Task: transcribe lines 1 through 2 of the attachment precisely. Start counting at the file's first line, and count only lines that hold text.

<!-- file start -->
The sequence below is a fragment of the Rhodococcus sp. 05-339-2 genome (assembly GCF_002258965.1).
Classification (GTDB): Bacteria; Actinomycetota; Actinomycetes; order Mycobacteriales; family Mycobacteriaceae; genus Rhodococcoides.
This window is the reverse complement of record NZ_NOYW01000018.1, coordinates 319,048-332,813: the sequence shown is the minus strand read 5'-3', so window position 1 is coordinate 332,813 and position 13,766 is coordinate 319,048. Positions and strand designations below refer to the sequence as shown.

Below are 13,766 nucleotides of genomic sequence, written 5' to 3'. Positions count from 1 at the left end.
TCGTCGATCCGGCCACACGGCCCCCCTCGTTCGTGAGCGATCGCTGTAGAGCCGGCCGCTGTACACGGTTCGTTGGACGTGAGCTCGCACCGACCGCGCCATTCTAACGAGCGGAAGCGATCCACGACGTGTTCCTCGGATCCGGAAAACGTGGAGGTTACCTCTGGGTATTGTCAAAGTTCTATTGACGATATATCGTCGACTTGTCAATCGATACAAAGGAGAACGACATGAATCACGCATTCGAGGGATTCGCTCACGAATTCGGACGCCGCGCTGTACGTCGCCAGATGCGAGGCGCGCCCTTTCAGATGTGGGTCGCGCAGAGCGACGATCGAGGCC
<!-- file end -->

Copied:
The sequence below is a fragment of the Rhodococcus sp. 05-339-2 genome (assembly GCF_002258965.1).
Classification (GTDB): Bacteria; Actinomycetota; Actinomycetes; order Mycobacteriales; family Mycobacteriaceae; genus Rhodococcoides.